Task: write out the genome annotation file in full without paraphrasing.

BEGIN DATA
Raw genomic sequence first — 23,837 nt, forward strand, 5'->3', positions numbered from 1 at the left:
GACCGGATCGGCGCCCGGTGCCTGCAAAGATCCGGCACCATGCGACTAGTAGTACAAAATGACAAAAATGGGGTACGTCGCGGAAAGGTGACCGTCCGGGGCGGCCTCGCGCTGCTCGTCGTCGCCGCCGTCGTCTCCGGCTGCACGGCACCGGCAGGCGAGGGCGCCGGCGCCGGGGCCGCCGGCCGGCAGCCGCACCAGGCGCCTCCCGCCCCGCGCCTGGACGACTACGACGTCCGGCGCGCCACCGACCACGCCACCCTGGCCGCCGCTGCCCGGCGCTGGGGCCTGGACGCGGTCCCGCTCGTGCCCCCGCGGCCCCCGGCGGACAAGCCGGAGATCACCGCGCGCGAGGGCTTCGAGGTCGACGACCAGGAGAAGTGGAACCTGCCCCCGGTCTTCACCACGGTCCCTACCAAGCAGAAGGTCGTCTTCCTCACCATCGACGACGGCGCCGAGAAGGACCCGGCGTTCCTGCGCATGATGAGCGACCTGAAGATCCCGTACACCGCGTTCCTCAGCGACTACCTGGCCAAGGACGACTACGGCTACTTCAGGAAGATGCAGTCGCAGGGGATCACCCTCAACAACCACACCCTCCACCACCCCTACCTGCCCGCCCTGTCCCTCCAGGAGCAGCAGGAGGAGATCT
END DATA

Raw genomic sequence first — 23,837 nt, forward strand, 5'->3', positions numbered from 1 at the left:
GACCGGATCGGCGCCCGGTGCCTGCAAAGATCCGGCACCATGCGACTAGTAGTACAAAATGACAAAAATGGGGTACGTCGCGGAAAGGTGACCGTCCGGGGCGGCCTCGCGCTGCTCGTCGTCGCCGCCGTCGTCTCCGGCTGCACGGCACCGGCAGGCGAGGGCGCCGGCGCCGGGGCCGCCGGCCGGCAGCCGCACCAGGCGCCTCCCGCCCCGCGCCTGGACGACTACGACGTCCGGCGCGCCACCGACCACGCCACCCTGGCCGCCGCTGCCCGGCGCTGGGGCCTGGACGCGGTCCCGCTCGTGCCCCCGCGGCCCCCGGCGGACAAGCCGGAGATCACCGCGCGCGAGGGCTTCGAGGTCGACGACCAGGAGAAGTGGAACCTGCCCCCGGTCTTCACCACGGTCCCTACCAAGCAGAAGGTCGTCTTCCTCACCATCGACGACGGCGCCGAGAAGGACCCGGCGTTCCTGCGCATGATGAGCGACCTGAAGATCCCGTACACCGCGTTCCTCAGCGACTACCTGGCCAAGGACGACTACGGCTACTTCAGGAAGATGCAGTCGCAGGGGATCACCCTCAACAACCACACCCTCCACCACCCCTACCTGCCCGCCCTGTCCCTCCAGGAGCAGCAGGAGGAGATCT